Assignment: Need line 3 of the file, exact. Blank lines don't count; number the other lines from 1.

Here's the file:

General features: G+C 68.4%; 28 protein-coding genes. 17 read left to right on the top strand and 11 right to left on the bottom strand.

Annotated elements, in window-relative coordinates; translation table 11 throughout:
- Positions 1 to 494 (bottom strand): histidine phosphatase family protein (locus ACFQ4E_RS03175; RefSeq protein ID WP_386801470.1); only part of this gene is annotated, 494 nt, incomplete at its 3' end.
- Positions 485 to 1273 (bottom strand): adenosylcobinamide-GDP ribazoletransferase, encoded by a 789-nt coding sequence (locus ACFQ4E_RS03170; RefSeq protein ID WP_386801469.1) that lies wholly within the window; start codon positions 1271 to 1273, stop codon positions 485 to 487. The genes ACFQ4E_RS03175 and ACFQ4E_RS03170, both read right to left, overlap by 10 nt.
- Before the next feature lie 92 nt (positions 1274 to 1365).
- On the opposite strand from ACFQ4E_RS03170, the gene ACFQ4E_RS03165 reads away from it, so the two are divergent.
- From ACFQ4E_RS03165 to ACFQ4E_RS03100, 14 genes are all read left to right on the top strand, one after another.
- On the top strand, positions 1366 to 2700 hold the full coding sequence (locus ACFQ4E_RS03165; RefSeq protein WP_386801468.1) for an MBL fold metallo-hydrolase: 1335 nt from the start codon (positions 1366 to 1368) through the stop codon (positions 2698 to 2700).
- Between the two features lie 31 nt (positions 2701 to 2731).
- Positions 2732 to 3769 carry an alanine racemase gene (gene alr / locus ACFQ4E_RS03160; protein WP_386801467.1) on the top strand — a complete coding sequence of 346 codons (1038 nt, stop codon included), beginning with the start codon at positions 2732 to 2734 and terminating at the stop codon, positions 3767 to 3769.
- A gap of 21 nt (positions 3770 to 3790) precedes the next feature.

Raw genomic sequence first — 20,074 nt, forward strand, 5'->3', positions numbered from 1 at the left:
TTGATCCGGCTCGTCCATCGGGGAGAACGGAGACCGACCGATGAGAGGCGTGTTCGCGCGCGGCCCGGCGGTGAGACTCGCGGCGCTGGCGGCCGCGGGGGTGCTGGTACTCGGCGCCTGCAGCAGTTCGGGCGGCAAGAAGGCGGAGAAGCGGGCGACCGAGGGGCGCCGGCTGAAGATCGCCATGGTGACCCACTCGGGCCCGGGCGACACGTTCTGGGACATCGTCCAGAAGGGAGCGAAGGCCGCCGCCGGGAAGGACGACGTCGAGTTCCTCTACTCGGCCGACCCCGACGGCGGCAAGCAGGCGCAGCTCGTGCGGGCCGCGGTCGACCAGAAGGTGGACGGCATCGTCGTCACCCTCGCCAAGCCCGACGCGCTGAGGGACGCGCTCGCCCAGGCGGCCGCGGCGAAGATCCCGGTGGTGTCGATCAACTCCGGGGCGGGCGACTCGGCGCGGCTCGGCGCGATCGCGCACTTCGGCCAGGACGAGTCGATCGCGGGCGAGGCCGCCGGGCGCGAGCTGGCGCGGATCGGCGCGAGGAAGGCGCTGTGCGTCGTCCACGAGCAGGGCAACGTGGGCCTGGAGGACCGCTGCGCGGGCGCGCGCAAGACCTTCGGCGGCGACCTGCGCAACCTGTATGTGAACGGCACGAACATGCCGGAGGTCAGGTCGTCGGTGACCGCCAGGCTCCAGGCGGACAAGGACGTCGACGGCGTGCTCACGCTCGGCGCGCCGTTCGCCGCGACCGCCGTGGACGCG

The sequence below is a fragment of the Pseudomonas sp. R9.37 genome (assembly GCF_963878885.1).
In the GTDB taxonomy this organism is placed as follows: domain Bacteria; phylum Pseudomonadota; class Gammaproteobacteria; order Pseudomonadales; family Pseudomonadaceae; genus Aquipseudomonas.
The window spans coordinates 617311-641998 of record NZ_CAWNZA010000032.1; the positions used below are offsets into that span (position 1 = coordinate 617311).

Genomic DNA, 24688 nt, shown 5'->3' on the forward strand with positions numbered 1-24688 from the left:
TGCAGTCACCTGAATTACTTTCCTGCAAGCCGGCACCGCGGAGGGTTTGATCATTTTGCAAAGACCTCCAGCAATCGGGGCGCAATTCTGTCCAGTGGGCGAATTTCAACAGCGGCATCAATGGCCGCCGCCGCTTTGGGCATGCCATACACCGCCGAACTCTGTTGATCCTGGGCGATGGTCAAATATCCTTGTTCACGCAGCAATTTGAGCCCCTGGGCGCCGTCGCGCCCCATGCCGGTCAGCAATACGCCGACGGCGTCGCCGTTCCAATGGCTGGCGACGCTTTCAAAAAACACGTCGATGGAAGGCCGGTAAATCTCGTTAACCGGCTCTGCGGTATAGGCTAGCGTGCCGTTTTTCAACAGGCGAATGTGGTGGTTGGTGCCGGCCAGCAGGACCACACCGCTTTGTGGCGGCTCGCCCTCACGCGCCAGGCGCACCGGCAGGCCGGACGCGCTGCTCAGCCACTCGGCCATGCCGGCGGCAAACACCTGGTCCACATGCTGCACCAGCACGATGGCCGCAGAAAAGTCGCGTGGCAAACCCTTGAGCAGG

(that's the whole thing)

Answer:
- Positions 1 to 494 (bottom strand): histidine phosphatase family protein (locus ACFQ4E_RS03175; RefSeq protein ID WP_386801470.1); only part of this gene is annotated, 494 nt, incomplete at its 3' end.